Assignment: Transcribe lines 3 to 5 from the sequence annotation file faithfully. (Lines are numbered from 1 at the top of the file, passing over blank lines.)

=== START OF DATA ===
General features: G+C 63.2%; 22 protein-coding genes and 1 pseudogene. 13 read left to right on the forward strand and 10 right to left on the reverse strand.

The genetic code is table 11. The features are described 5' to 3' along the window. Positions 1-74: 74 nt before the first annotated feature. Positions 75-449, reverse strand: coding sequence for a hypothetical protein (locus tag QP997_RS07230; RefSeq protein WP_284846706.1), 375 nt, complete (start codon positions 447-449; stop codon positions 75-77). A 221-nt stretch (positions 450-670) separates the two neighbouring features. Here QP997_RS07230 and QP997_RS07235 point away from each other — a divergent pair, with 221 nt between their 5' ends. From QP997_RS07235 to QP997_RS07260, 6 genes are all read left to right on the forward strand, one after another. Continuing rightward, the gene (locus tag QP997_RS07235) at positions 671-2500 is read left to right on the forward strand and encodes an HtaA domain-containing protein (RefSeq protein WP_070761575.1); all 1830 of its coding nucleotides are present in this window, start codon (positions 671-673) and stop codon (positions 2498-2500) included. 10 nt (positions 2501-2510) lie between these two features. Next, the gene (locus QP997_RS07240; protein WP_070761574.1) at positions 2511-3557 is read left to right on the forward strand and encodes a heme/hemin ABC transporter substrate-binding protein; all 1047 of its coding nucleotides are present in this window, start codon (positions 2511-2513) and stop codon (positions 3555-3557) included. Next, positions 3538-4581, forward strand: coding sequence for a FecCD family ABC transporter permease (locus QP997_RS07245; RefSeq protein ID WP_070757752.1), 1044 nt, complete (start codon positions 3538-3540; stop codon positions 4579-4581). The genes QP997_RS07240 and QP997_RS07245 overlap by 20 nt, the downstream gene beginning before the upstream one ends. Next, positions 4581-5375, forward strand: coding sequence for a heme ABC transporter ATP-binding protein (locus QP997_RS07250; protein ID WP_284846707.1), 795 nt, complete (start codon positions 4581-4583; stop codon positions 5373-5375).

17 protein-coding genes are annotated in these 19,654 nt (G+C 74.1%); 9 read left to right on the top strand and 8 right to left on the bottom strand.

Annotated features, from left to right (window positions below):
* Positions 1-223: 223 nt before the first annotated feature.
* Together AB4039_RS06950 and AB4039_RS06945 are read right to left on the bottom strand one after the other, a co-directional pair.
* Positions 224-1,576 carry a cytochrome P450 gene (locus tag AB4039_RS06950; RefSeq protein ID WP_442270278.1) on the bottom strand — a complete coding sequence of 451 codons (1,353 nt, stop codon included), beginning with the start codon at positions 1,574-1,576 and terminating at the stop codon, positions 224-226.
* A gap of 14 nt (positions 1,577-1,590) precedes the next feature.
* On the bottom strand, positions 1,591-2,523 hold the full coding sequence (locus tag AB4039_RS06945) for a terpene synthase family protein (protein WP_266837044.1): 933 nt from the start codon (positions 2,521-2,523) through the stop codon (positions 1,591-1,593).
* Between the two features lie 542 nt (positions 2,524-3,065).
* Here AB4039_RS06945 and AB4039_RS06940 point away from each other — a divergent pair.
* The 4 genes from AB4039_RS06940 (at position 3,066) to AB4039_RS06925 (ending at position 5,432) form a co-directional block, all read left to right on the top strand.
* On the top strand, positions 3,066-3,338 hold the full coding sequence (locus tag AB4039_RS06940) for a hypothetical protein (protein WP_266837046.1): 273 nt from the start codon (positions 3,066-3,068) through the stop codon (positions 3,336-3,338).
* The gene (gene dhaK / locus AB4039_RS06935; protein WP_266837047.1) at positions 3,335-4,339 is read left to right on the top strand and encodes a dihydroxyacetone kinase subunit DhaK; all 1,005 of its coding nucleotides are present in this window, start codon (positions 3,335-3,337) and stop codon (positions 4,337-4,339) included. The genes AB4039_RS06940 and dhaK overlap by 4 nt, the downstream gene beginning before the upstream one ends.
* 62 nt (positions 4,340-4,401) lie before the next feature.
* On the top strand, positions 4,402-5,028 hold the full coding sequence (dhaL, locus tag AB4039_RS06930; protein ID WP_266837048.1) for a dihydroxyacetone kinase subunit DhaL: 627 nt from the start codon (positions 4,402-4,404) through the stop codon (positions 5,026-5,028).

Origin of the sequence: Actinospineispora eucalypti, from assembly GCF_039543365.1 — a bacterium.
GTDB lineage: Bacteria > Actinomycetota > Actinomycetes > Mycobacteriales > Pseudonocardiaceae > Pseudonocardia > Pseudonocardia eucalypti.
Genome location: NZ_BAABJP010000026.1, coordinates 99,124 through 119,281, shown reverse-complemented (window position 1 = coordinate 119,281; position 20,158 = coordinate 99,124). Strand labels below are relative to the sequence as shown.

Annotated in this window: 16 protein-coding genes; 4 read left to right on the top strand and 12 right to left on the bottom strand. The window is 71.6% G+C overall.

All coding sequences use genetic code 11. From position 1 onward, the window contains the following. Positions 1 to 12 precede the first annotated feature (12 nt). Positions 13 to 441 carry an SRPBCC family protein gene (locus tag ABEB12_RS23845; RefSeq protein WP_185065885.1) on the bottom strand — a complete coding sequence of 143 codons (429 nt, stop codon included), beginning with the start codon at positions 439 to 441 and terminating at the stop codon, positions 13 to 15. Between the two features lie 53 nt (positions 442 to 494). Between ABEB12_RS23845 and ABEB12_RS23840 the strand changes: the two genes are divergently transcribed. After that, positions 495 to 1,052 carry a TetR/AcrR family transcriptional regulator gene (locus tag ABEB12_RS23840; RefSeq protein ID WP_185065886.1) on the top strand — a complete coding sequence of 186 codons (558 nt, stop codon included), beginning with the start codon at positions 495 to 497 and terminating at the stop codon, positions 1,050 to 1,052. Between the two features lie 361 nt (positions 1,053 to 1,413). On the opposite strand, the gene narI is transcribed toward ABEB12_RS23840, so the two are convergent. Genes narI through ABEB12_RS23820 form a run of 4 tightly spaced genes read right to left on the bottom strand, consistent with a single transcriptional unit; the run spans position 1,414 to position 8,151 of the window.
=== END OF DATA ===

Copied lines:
17 protein-coding genes are annotated in these 19,654 nt (G+C 74.1%); 9 read left to right on the top strand and 8 right to left on the bottom strand.

Annotated features, from left to right (window positions below):
* Positions 1-223: 223 nt before the first annotated feature.